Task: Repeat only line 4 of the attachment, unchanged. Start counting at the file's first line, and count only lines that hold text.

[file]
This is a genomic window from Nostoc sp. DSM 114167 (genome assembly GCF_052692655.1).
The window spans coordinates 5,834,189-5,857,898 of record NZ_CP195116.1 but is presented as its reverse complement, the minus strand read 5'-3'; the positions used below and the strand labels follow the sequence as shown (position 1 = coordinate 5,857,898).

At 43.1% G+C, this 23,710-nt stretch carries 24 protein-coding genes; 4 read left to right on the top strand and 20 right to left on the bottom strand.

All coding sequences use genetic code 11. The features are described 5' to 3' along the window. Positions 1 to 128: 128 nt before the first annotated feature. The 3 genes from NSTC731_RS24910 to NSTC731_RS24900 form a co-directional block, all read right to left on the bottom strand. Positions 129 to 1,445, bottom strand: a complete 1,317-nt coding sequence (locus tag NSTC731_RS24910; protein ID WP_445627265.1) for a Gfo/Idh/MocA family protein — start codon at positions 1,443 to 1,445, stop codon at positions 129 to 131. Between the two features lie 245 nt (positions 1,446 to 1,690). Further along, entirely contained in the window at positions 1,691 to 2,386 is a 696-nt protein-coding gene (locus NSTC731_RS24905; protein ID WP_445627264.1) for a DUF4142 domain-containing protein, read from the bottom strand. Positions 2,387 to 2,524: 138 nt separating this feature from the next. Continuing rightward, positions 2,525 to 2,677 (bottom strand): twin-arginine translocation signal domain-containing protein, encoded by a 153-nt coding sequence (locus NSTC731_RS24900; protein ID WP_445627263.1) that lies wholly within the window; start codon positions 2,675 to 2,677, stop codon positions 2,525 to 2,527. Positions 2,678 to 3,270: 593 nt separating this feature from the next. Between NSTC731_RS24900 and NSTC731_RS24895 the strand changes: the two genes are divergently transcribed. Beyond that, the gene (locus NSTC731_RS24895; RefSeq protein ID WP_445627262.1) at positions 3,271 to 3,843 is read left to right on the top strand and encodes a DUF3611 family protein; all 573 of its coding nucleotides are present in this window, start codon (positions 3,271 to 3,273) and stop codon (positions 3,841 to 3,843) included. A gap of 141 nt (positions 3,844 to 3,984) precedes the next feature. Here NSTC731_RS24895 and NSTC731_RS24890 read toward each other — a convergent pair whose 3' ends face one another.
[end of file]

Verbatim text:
All coding sequences use genetic code 11. The features are described 5' to 3' along the window. Positions 1 to 128: 128 nt before the first annotated feature. The 3 genes from NSTC731_RS24910 to NSTC731_RS24900 form a co-directional block, all read right to left on the bottom strand. Positions 129 to 1,445, bottom strand: a complete 1,317-nt coding sequence (locus tag NSTC731_RS24910; protein ID WP_445627265.1) for a Gfo/Idh/MocA family protein — start codon at positions 1,443 to 1,445, stop codon at positions 129 to 131. Between the two features lie 245 nt (positions 1,446 to 1,690). Further along, entirely contained in the window at positions 1,691 to 2,386 is a 696-nt protein-coding gene (locus NSTC731_RS24905; protein ID WP_445627264.1) for a DUF4142 domain-containing protein, read from the bottom strand. Positions 2,387 to 2,524: 138 nt separating this feature from the next. Continuing rightward, positions 2,525 to 2,677 (bottom strand): twin-arginine translocation signal domain-containing protein, encoded by a 153-nt coding sequence (locus NSTC731_RS24900; protein ID WP_445627263.1) that lies wholly within the window; start codon positions 2,675 to 2,677, stop codon positions 2,525 to 2,527. Positions 2,678 to 3,270: 593 nt separating this feature from the next. Between NSTC731_RS24900 and NSTC731_RS24895 the strand changes: the two genes are divergently transcribed. Beyond that, the gene (locus NSTC731_RS24895; RefSeq protein ID WP_445627262.1) at positions 3,271 to 3,843 is read left to right on the top strand and encodes a DUF3611 family protein; all 573 of its coding nucleotides are present in this window, start codon (positions 3,271 to 3,273) and stop codon (positions 3,841 to 3,843) included. A gap of 141 nt (positions 3,844 to 3,984) precedes the next feature. Here NSTC731_RS24895 and NSTC731_RS24890 read toward each other — a convergent pair whose 3' ends face one another.